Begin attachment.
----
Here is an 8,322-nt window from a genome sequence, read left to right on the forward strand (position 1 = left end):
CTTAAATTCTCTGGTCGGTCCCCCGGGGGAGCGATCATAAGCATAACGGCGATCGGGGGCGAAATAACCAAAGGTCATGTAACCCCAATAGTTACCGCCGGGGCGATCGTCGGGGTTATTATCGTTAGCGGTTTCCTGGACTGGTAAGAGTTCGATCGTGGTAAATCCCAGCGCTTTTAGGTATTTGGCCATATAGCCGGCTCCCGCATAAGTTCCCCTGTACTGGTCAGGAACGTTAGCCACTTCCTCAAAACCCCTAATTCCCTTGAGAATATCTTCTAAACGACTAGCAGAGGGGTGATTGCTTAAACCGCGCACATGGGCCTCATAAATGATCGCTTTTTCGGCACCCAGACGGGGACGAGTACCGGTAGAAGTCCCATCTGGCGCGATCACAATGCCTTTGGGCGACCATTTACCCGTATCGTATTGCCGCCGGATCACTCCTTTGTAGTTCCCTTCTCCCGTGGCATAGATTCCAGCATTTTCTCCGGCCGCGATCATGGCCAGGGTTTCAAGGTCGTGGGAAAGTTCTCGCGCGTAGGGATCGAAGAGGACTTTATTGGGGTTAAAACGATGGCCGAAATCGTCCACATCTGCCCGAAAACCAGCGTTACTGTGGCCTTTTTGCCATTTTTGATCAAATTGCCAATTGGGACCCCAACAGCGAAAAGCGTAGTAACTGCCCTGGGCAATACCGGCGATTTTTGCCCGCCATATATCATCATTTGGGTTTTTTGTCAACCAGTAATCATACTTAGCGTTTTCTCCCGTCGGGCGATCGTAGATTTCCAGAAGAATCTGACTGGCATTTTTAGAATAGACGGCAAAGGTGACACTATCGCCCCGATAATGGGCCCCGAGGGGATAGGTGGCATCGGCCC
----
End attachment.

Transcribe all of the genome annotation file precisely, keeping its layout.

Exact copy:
Here is an 8,322-nt window from a genome sequence, read left to right on the forward strand (position 1 = left end):
CTTAAATTCTCTGGTCGGTCCCCCGGGGGAGCGATCATAAGCATAACGGCGATCGGGGGCGAAATAACCAAAGGTCATGTAACCCCAATAGTTACCGCCGGGGCGATCGTCGGGGTTATTATCGTTAGCGGTTTCCTGGACTGGTAAGAGTTCGATCGTGGTAAATCCCAGCGCTTTTAGGTATTTGGCCATATAGCCGGCTCCCGCATAAGTTCCCCTGTACTGGTCAGGAACGTTAGCCACTTCCTCAAAACCCCTAATTCCCTTGAGAATATCTTCTAAACGACTAGCAGAGGGGTGATTGCTTAAACCGCGCACATGGGCCTCATAAATGATCGCTTTTTCGGCACCCAGACGGGGACGAGTACCGGTAGAAGTCCCATCTGGCGCGATCACAATGCCTTTGGGCGACCATTTACCCGTATCGTATTGCCGCCGGATCACTCCTTTGTAGTTCCCTTCTCCCGTGGCATAGATTCCAGCATTTTCTCCGGCCGCGATCATGGCCAGGGTTTCAAGGTCGTGGGAAAGTTCTCGCGCGTAGGGATCGAAGAGGACTTTATTGGGGTTAAAACGATGGCCGAAATCGTCCACATCTGCCCGAAAACCAGCGTTACTGTGGCCTTTTTGCCATTTTTGATCAAATTGCCAATTGGGACCCCAACAGCGAAAAGCGTAGTAACTGCCCTGGGCAATACCGGCGATTTTTGCCCGCCATATATCATCATTTGGGTTTTTTGTCAACCAGTAATCATACTTAGCGTTTTCTCCCGTCGGGCGATCGTAGATTTCCAGAAGAATCTGACTGGCATTTTTAGAATAGACGGCAAAGGTGACACTATCGCCCCGATAATGGGCCCCGAGGGGATAGGTGGCATCGGCCC